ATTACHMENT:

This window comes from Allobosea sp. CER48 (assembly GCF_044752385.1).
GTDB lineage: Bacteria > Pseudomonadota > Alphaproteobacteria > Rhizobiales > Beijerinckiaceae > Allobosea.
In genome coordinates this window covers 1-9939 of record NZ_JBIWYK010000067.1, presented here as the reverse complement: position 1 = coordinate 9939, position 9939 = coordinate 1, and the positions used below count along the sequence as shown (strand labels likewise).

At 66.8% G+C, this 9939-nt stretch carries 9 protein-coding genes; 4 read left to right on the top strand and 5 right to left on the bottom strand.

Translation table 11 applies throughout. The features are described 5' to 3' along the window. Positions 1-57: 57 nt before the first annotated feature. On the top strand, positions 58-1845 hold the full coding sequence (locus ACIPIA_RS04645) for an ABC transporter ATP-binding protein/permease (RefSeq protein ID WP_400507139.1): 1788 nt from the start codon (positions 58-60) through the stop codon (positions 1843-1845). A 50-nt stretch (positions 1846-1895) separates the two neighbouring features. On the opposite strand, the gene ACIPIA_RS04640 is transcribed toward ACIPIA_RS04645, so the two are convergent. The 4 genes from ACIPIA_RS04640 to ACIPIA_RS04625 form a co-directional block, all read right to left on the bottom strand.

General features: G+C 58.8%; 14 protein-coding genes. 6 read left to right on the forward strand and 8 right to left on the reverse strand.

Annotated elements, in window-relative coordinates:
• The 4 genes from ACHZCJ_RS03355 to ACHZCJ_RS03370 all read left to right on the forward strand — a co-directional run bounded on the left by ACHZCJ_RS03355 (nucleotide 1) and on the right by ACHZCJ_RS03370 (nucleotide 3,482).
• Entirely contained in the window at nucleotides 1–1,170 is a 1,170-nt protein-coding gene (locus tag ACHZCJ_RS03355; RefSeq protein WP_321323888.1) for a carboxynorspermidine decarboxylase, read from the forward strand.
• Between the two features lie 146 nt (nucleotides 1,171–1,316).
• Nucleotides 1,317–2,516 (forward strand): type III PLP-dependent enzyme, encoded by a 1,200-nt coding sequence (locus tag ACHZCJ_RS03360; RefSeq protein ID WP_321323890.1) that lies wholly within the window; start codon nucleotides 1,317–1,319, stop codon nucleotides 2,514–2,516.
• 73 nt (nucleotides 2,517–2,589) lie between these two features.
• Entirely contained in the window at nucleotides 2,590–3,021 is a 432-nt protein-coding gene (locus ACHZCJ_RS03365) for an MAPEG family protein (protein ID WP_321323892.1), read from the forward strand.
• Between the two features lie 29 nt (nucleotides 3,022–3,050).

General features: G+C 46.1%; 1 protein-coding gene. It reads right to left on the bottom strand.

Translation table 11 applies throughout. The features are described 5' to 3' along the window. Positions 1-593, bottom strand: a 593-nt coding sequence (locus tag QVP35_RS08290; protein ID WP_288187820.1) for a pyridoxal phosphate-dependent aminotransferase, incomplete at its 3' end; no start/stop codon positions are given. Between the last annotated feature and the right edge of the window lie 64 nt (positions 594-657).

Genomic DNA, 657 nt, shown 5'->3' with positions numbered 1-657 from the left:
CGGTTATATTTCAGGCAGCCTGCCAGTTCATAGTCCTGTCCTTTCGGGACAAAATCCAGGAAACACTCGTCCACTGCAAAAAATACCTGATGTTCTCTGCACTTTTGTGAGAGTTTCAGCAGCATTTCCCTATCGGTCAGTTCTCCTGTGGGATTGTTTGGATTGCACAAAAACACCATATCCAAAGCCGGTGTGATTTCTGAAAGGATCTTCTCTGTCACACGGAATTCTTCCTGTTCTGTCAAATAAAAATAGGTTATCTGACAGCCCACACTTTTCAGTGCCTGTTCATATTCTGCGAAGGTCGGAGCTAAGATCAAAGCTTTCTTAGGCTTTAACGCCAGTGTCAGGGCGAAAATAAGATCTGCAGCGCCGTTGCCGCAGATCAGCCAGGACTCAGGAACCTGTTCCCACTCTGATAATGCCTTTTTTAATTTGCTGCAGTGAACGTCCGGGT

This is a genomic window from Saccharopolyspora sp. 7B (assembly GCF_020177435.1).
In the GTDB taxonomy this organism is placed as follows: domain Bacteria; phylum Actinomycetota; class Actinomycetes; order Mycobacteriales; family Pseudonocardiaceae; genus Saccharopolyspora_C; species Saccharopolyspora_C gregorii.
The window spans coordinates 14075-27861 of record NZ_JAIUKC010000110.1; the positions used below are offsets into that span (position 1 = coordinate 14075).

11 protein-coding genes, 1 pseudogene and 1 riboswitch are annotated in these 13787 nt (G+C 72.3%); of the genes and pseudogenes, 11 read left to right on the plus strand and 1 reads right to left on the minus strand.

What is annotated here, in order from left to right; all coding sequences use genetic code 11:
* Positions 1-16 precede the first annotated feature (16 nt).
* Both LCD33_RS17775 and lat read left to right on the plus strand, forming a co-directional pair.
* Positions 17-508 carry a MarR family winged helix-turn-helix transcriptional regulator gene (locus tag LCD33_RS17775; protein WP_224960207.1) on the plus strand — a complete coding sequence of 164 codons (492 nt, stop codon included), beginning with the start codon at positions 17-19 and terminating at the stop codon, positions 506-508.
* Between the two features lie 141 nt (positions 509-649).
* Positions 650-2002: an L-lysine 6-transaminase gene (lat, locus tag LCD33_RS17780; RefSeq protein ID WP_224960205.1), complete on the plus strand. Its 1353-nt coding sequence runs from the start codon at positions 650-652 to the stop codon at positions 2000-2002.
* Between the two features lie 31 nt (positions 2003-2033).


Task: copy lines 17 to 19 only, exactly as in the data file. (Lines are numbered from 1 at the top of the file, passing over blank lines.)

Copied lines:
Genomic DNA, 657 nt, shown 5'->3' with positions numbered 1-657 from the left:
CGGTTATATTTCAGGCAGCCTGCCAGTTCATAGTCCTGTCCTTTCGGGACAAAATCCAGGAAACACTCGTCCACTGCAAAAAATACCTGATGTTCTCTGCACTTTTGTGAGAGTTTCAGCAGCATTTCCCTATCGGTCAGTTCTCCTGTGGGATTGTTTGGATTGCACAAAAACACCATATCCAAAGCCGGTGTGATTTCTGAAAGGATCTTCTCTGTCACACGGAATTCTTCCTGTTCTGTCAAATAAAAATAGGTTATCTGACAGCCCACACTTTTCAGTGCCTGTTCATATTCTGCGAAGGTCGGAGCTAAGATCAAAGCTTTCTTAGGCTTTAACGCCAGTGTCAGGGCGAAAATAAGATCTGCAGCGCCGTTGCCGCAGATCAGCCAGGACTCAGGAACCTGTTCCCACTCTGATAATGCCTTTTTTAATTTGCTGCAGTGAACGTCCGGGT

This is a genomic window from Saccharopolyspora sp. 7B (assembly GCF_020177435.1).